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I have a (white-hat) password cracking tool that is constantly incrementing a password string and then hashing it to compare it with the supplied hash (that I want to crack). However, the program is only using 14% of CPU.

The application has two threads, only one of which should be resource intensive. My machine has 4 cores with hyper-threading (8 virtual cores). Not even one core has CPU usage above 25% though. According to the resource monitor, the work appears to be spread around (each core is averaging around 12%).

Is there a way to make it use more CPU and hopefully run faster or does it not work that way?

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How many processors/core does your machine have? Is your application single-threaded? Have you tried changing the process priority? –  Michael Gunter Dec 6 '13 at 21:42
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Is this a GPU cracker, because it might be doing all the hashing on the GPU and just the comparisons on the CPU? –  ldrumm Dec 6 '13 at 21:49
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This is a good example of an embarrassingly parallel problem; consider using the Task Parallel Library. It is specifically designed to farm work out to different processors. –  Eric Lippert Dec 6 '13 at 21:50
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I don't understand –  ldrumm Dec 6 '13 at 21:51
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Answer added. Mark away! :) –  Michael Gunter Dec 6 '13 at 21:55
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3 Answers

up vote 1 down vote accepted

What you're looking for is what's called MultiThreading, at the moment your application is running on a single thread, if you want it to run on more you need to learn how to split the task in question in to equal chunks.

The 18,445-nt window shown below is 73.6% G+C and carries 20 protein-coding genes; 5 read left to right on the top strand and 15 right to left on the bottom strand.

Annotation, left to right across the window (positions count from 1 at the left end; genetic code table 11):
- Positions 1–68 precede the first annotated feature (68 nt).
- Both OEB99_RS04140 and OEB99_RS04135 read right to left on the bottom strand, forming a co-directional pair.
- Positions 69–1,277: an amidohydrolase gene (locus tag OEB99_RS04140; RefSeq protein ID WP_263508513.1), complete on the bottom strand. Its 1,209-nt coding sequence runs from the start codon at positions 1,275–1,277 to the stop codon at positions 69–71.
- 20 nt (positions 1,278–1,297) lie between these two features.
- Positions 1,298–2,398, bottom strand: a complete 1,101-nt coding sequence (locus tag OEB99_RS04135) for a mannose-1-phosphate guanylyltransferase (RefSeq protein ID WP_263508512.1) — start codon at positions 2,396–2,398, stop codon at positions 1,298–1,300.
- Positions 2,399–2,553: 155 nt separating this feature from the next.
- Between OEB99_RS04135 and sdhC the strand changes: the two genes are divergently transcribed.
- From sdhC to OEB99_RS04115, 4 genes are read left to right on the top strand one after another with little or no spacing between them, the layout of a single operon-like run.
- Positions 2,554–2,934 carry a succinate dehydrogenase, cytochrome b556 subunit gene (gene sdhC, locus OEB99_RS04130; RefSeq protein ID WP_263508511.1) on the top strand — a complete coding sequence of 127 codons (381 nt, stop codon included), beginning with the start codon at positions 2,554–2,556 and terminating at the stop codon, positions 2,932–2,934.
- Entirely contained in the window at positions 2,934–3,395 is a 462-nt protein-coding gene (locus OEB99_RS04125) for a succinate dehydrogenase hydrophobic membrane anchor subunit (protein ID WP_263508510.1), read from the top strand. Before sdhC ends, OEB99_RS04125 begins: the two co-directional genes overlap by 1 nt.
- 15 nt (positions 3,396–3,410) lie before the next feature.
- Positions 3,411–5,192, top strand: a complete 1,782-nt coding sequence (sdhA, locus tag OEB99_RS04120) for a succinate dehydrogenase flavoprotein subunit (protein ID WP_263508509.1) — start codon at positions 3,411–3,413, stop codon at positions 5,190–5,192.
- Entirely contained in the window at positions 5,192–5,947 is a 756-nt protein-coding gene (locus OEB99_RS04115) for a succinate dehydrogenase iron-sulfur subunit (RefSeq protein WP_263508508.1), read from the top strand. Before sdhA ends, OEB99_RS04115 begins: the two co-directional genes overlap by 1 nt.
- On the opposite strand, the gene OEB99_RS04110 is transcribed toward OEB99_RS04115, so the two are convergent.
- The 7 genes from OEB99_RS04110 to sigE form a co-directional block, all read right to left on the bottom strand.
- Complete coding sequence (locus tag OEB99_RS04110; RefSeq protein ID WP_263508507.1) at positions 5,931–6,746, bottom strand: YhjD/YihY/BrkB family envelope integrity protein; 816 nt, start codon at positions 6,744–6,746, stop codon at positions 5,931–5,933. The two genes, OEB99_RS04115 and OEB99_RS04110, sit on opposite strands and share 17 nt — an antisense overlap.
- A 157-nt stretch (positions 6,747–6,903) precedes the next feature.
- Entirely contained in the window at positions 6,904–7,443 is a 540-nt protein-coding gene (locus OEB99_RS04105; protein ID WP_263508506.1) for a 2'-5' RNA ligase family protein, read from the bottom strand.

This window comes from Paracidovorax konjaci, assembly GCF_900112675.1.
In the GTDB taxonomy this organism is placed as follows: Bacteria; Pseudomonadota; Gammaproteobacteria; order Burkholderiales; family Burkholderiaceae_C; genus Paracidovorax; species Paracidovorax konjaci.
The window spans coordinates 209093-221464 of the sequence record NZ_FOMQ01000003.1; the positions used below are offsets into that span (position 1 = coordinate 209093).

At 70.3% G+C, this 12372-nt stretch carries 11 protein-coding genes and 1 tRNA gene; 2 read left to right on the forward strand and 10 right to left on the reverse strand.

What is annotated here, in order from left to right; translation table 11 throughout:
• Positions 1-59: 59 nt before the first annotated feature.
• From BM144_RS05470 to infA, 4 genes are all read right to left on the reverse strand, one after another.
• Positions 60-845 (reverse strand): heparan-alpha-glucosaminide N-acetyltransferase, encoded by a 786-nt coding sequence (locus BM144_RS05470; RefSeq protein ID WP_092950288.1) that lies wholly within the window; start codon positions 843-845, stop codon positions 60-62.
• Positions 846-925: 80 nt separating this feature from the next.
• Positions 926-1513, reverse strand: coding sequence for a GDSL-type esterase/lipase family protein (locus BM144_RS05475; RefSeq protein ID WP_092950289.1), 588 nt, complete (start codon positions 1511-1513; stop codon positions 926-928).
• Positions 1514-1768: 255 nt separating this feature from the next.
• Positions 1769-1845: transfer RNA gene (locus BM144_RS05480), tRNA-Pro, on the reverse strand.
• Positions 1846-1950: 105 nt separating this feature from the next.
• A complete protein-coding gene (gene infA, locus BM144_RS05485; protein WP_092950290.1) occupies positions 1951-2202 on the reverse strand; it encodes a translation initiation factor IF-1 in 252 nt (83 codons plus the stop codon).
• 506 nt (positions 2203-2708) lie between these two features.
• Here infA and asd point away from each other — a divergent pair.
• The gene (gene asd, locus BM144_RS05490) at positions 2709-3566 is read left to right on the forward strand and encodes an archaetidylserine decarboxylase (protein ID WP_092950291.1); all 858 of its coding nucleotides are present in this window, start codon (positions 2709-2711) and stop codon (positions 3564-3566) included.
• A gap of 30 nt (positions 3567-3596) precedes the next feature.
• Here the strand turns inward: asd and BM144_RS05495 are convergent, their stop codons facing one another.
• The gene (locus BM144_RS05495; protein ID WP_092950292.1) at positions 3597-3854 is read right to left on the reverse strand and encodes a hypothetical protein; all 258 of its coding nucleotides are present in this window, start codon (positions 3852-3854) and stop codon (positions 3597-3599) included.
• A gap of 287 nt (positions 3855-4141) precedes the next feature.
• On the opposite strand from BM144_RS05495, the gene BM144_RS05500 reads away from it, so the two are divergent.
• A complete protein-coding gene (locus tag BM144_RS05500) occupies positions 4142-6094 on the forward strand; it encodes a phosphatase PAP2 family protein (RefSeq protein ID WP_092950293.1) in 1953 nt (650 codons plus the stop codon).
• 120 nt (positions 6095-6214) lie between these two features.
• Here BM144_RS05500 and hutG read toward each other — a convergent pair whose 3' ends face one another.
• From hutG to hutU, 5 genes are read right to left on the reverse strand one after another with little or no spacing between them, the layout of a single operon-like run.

Another problem you will be facing is thread safety issues because your threads will be sharing the same resources. To avoid the issues that arrive with it you will need to lock the data that you are trying to access which will block other threads from accessing the resource until a thread is done with it.

How to use threads

var thread = new Thread(()=> RunMethod());
thread.Start();

How to lock data:

private static readonly Object lock = new Object();
private void RunMethod()
{
    Lock(lock)
    {
        // Access or modify shared resource
    }
}
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Easiest way would obviously be to multi-thread it. Since most modern CPUs have multiple cores, if you use a single thread, you can only make use of one core at a time.

http://msdn.microsoft.com/en-us/library/aa645740%28v=vs.71%29.aspx

The above is a tutorial for multithreading.

As for a tactic, since you seem to be brute-forcing the password, you can have multiple 'string incrementing' happening starting at a different initial string.

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The strange thing is that not even one core is over 25%. –  Razick Dec 6 '13 at 21:47
    
You said you;re 'incrementing a string'. You ARE using a StringBuilder right? If you're using a string you're wasting time trashing the memory –  Haedrian Dec 6 '13 at 21:48
    
Yes, I am using a string builder. –  Razick Dec 6 '13 at 21:48
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8 * 12 = 96 (or 8 x 12.5 = 100). Since the meat of your app is single-threaded, it can only run on a single core at once. It's jumping from core to core as per normal process scheduling rules. As it uses each core, it uses 100% of that core for the duration it's on that core. But it's only on each core 1/8 of the time.

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Thanks, I am going to accept Aydin Adn's instead because I think it will better help future readers. Thank you though, it helped me understand. –  Razick Dec 6 '13 at 21:56
    
You can accept both as answers, y'know. Mine did more directly answer your question. –  Michael Gunter Dec 6 '13 at 21:58
    
I tried, it wouldn't let me. Yeah, but I think most people who might search this will not understand multi-threading. –  Razick Dec 7 '13 at 15:45
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